It should be a legal requirement of citizenship that you have ridden the subway during rush hour at least once.
I understand that this is a radical view that promises to disenfranchise about 2/3rds of the country. That is only one of the plan’s upsides. The way I see it there is no greater way to integrate someone into American society than to expose them to the raw, soul-flaying experience of trying to get home amid a sea of angry office workers.
The other day when the trains were backed up, and I was waiting on the fifth completely full train to pass, a man shouted down the tunnel, “Come on baby, don’t be afraid.” He said that to a train. We didn’t feel weird about it. We agreed. That train was our baby too, and we needed it to come and open itself up to us. In that moment we were all united in our desire to sweet talk an inanimate object—and that unity of purpose to accomplish the impossible is what this country is all about.
Of course this country is also all about extreme competition. This essence is captured when the train doors open and you have the opportunity to lunge into the doors like it is the last helicopter out of Saigon. It is likely you will cut off between 1–10 elderly people or children. True patriots don’t feel guilt. The ability to move around the city belongs to taxpayers.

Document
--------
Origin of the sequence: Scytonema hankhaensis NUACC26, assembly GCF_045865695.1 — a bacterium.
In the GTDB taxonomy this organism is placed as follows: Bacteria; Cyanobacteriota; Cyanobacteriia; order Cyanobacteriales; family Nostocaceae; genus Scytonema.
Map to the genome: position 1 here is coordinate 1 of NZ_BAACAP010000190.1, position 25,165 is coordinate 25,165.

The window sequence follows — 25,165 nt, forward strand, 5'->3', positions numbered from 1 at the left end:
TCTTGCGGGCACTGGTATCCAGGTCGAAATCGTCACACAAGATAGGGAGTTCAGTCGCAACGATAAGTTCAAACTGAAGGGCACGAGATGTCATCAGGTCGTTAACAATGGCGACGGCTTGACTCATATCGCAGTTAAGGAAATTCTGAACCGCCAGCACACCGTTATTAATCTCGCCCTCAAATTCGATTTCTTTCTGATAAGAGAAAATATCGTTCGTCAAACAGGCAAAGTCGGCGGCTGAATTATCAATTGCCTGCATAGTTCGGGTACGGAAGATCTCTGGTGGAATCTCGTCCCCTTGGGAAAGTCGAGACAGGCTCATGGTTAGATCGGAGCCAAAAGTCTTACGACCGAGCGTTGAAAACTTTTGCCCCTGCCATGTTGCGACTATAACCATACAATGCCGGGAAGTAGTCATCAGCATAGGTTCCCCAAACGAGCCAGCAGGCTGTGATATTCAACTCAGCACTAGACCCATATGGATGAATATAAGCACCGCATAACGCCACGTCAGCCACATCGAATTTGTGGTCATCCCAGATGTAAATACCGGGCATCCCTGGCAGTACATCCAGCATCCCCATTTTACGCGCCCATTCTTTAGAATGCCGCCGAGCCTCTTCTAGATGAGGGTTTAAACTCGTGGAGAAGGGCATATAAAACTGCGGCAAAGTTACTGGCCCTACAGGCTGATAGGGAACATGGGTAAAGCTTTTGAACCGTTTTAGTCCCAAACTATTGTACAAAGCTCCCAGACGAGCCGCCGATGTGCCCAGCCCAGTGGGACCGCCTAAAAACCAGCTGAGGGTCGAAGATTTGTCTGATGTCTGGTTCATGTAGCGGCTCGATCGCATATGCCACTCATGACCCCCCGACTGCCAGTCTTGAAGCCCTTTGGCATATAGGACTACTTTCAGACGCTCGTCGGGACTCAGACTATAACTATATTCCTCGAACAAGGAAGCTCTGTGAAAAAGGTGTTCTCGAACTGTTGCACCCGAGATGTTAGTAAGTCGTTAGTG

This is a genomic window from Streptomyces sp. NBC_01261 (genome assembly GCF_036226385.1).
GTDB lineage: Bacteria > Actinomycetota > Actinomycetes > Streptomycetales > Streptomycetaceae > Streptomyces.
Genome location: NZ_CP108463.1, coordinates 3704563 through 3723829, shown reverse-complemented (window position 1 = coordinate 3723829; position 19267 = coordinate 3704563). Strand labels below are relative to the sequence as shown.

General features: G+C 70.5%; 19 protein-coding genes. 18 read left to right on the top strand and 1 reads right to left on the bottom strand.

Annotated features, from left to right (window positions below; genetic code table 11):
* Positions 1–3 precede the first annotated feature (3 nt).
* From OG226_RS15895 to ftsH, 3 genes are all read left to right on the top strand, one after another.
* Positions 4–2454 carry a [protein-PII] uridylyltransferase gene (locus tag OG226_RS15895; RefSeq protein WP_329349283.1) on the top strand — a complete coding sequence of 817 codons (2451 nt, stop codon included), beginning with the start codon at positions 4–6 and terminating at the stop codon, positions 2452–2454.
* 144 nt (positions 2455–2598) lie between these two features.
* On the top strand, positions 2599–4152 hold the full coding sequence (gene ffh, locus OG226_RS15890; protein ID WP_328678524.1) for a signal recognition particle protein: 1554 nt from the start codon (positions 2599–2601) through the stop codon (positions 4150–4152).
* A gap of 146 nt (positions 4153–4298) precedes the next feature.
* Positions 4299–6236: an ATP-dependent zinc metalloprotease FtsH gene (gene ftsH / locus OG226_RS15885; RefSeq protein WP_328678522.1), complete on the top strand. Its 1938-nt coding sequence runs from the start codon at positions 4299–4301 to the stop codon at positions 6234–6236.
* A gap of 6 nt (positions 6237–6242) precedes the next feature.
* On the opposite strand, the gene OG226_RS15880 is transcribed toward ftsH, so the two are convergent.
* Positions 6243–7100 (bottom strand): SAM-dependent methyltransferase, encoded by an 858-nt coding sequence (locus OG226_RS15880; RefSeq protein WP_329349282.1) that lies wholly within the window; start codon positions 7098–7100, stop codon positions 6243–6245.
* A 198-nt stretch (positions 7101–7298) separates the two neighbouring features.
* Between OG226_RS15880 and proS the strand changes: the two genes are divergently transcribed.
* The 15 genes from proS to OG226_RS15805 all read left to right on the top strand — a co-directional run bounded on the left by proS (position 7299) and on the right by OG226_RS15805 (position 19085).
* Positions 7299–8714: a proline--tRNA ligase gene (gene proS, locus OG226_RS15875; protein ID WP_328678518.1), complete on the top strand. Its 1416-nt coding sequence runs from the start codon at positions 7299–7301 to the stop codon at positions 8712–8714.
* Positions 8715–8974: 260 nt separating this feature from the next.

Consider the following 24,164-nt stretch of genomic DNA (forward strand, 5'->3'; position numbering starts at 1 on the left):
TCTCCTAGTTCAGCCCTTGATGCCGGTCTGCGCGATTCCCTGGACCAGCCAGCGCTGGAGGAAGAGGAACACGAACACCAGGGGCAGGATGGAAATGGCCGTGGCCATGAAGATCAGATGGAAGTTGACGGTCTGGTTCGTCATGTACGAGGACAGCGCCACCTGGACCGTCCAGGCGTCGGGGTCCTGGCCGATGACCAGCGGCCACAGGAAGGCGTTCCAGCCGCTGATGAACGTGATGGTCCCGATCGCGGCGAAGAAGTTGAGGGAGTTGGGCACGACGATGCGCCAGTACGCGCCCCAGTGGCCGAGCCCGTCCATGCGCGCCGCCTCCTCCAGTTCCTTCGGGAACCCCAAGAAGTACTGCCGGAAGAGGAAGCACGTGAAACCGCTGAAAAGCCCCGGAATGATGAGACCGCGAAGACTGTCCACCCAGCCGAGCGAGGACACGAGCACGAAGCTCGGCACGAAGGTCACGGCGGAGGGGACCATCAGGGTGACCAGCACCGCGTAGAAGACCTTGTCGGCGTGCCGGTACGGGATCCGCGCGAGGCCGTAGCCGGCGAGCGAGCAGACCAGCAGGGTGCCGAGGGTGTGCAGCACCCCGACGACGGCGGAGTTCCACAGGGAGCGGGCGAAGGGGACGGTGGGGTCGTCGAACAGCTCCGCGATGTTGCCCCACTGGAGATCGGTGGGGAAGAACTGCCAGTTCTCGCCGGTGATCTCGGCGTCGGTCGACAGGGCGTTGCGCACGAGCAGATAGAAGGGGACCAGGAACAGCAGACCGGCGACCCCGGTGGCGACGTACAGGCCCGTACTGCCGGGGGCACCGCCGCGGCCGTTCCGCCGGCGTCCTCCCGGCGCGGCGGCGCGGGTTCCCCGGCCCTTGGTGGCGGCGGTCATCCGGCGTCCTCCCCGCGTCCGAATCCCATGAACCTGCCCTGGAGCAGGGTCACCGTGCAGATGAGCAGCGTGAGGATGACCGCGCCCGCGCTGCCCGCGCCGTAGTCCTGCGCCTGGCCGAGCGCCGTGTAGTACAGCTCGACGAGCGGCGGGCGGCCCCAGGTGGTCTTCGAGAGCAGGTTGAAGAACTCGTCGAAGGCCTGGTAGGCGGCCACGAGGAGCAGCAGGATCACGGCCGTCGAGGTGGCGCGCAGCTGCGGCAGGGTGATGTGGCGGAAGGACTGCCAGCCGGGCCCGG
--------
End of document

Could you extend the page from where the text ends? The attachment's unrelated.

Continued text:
Now that we’ve practiced the great American values of ambition and competition we come to our final virtue—tolerance. When you are in a metal tube that contains roughly 10 pounds of human flesh per square inch, you will ask yourself questions that no one else is asking. Questions like “hey, if I took my backpack off we could probably fit a whole other person in here.” They will be asking themselves their own questions, like “I wonder if everyone here has heard Old Town Road. I better make sure.” At first you will want to scream, but there is no room on the train for that kind of outburst. You will need to accept that every commuter is a monument to solipsism.
In time, you will be too.